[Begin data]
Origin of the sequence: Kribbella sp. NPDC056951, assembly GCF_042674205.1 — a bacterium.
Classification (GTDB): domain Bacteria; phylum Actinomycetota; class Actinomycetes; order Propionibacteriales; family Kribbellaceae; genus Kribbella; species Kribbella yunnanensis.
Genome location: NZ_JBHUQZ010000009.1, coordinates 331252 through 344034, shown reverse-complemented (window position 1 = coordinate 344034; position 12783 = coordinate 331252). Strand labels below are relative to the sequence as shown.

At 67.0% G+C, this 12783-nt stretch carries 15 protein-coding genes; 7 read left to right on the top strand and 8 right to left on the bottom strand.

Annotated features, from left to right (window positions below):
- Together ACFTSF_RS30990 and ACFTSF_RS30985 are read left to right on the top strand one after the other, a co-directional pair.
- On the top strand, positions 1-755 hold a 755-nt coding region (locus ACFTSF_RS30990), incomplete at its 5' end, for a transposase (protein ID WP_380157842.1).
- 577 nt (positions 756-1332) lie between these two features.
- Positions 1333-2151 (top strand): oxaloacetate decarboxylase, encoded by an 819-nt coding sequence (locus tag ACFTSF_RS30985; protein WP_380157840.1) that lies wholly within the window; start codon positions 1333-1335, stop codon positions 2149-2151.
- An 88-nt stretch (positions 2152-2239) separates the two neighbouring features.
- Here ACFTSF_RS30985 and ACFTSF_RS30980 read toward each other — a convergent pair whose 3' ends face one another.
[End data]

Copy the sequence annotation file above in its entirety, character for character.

Origin of the sequence: Kribbella sp. NPDC056951, assembly GCF_042674205.1 — a bacterium.
Classification (GTDB): domain Bacteria; phylum Actinomycetota; class Actinomycetes; order Propionibacteriales; family Kribbellaceae; genus Kribbella; species Kribbella yunnanensis.
Genome location: NZ_JBHUQZ010000009.1, coordinates 331252 through 344034, shown reverse-complemented (window position 1 = coordinate 344034; position 12783 = coordinate 331252). Strand labels below are relative to the sequence as shown.

At 67.0% G+C, this 12783-nt stretch carries 15 protein-coding genes; 7 read left to right on the top strand and 8 right to left on the bottom strand.

Annotated features, from left to right (window positions below):
- Together ACFTSF_RS30990 and ACFTSF_RS30985 are read left to right on the top strand one after the other, a co-directional pair.
- On the top strand, positions 1-755 hold a 755-nt coding region (locus ACFTSF_RS30990), incomplete at its 5' end, for a transposase (protein ID WP_380157842.1).
- 577 nt (positions 756-1332) lie between these two features.
- Positions 1333-2151 (top strand): oxaloacetate decarboxylase, encoded by an 819-nt coding sequence (locus tag ACFTSF_RS30985; protein WP_380157840.1) that lies wholly within the window; start codon positions 1333-1335, stop codon positions 2149-2151.
- An 88-nt stretch (positions 2152-2239) separates the two neighbouring features.
- Here ACFTSF_RS30985 and ACFTSF_RS30980 read toward each other — a convergent pair whose 3' ends face one another.